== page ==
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Business, Free Enterprise and Constitutional Issues; Pro-Life and Pro Second Amendment. Susan Lynn is a member of the Tennessee General Assembly. She serves as Chairman of the Consumer and Human Resources subcommittee and on the Finance Ways and Means Committee. She holds a BS in economics and a minor in history.

Tuesday, April 25, 2006

Lawmakers overstepping their bounds

November 2005

It’s been done before. Some in the newspaper business tell me that it happens all of the time; an individual attempting to financially damage their publication by urging their advertisers not to advertise for printing an article about them that they don’t like.

To go a step further, product boycotts have even been orchestrated to dissuade advertisers. That is fair and public freedom of speech.

Certainly any business is free to ignore such coercion and they may lose a few sales. However, is it somehow different when the coercion comes from a legislator?

Recently, a state legislator wrote a letter to the advertisers of a commercial publication informing them that the publication had printed a defamatory article about him. In his letter he does more than ask advertisers to cooperate with his idea that they punish the journal by withholding advertising dollars he actually attempts to intimidate the businesses into not advertising by stating “myself and many others are going to be watching in the next several weeks to identify and remember those in this community that wish to subsidize the destructive nature of this type of publication in our community.”

Businesses advertise in publications because they want to generate sales. They have expenses to meet; inventory, rent, utilities, insurance and payroll. They tend to advertise in the publications that their customers read. I don’t think a business really cares if a newspaper publishes an article about some elected official’s embarrassing conduct. They just want to get people in the door and make sales. For an elected official to even ask a business to forgo advertising is a huge imposition for that business. It may mean the difference between a great sales week or not meeting the payroll.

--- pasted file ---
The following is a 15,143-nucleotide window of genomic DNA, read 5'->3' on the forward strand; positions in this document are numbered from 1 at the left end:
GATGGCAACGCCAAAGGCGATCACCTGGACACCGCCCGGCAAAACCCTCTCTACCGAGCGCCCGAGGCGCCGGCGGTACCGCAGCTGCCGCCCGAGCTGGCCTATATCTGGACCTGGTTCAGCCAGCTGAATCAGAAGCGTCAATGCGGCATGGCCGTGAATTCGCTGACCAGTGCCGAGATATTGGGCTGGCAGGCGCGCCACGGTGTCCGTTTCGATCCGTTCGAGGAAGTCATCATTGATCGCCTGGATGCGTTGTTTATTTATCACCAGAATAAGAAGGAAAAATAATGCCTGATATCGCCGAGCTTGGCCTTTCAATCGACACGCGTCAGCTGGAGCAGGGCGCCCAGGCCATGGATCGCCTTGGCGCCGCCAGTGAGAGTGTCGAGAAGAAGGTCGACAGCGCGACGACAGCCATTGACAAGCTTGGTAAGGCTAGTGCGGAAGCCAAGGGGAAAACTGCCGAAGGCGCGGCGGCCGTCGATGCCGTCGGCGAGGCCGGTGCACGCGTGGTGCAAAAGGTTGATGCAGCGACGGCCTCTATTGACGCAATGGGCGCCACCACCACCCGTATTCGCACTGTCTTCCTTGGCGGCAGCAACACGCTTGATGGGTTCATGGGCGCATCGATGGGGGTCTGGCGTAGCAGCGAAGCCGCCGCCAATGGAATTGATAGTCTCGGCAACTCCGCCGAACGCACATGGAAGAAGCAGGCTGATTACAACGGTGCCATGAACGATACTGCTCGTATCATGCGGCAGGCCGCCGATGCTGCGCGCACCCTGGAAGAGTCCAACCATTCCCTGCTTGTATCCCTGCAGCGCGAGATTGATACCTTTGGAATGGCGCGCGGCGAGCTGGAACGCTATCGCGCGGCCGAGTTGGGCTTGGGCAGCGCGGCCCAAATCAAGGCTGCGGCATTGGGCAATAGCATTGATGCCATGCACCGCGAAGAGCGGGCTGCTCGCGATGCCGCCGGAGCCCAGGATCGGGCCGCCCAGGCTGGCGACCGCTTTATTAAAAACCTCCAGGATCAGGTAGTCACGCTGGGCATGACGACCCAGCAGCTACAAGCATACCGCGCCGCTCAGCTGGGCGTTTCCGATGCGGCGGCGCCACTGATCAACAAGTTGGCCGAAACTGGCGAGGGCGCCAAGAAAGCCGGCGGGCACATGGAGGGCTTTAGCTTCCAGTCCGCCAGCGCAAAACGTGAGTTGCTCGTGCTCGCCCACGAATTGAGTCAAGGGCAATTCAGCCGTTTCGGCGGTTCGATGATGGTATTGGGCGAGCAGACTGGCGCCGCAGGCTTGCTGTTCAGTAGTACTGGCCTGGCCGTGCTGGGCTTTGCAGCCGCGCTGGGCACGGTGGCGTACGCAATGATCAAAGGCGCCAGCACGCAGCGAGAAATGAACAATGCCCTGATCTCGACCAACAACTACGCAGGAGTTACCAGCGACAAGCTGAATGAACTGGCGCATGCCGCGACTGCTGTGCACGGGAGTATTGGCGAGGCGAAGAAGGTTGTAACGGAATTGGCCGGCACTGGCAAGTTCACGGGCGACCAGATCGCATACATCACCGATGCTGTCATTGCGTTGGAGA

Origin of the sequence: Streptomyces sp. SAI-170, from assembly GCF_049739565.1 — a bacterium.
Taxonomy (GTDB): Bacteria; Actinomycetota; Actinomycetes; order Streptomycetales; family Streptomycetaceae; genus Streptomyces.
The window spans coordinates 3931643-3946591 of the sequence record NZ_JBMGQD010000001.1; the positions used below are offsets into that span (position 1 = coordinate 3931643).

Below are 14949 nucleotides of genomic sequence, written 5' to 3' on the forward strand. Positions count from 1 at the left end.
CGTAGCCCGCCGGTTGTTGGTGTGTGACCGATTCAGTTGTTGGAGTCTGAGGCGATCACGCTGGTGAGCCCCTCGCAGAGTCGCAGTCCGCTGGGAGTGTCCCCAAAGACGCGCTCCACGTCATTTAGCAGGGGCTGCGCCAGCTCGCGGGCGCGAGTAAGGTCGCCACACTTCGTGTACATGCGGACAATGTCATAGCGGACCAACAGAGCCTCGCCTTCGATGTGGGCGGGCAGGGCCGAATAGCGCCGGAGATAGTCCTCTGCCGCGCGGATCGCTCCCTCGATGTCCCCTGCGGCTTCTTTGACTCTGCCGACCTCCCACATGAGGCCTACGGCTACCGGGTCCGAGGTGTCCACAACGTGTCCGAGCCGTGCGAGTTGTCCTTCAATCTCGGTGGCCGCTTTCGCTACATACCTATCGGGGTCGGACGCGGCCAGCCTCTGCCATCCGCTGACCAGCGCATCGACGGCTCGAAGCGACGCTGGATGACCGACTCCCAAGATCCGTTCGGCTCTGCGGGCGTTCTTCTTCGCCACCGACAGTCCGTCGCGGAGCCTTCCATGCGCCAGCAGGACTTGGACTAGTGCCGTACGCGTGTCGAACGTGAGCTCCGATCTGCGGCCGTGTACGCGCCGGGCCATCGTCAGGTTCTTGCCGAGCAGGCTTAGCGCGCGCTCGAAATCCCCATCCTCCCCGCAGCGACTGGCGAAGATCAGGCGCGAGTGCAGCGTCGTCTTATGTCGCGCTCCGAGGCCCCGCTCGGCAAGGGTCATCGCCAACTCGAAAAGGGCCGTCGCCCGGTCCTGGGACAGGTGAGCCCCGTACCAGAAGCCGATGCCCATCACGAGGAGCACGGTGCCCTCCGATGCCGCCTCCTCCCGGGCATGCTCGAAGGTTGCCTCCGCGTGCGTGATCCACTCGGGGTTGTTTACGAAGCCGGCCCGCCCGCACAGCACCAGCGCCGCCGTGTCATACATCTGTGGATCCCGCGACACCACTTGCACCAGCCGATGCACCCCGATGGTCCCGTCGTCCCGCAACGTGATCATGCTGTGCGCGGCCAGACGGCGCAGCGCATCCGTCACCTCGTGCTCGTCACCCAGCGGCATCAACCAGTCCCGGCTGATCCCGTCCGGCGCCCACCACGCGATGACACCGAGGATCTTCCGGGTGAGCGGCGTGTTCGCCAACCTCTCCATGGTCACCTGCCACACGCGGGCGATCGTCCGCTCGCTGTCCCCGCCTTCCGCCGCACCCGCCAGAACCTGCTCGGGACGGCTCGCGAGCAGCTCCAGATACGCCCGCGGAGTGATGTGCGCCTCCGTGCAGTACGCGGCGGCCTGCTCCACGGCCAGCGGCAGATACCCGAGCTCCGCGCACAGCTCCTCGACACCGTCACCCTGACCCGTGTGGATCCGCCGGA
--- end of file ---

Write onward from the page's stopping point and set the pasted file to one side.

Therefore, I do think it is a different matter when a legislator uses this kind of coercion. After all, just what is such a warning supposed to imply? Legislators vote on the state budget which affects government contracts and grants. They review government contracts held with vendors and can permit or deny the contract. Legislators carry influence with government contract and grant decision makers. They also draft legislation and influence the passage of legislation that affects every business and industry in our state. That is a lot of power; power that can seriously hurt or damage businesses, employees, and their families - even entire communities.

The Tennessee Constitution states “The free communication of thoughts and opinions is one of the invaluable rights of man and every citizen may freely speak, write, and print on any subject, being responsible for the abuse of that liberty.”

Any act by an elected official of the State of Tennessee to abridge the free exercise thereof by act or acts of intimidation, threat, or coercion is a violation of Constitutional liberties, restrictive of the right of business to conduct free commerce, and in violation basic ethical standards.

We in the General Assembly are focusing on ethics. Good ethics legislation should protect the citizens from any such coercion in the future.

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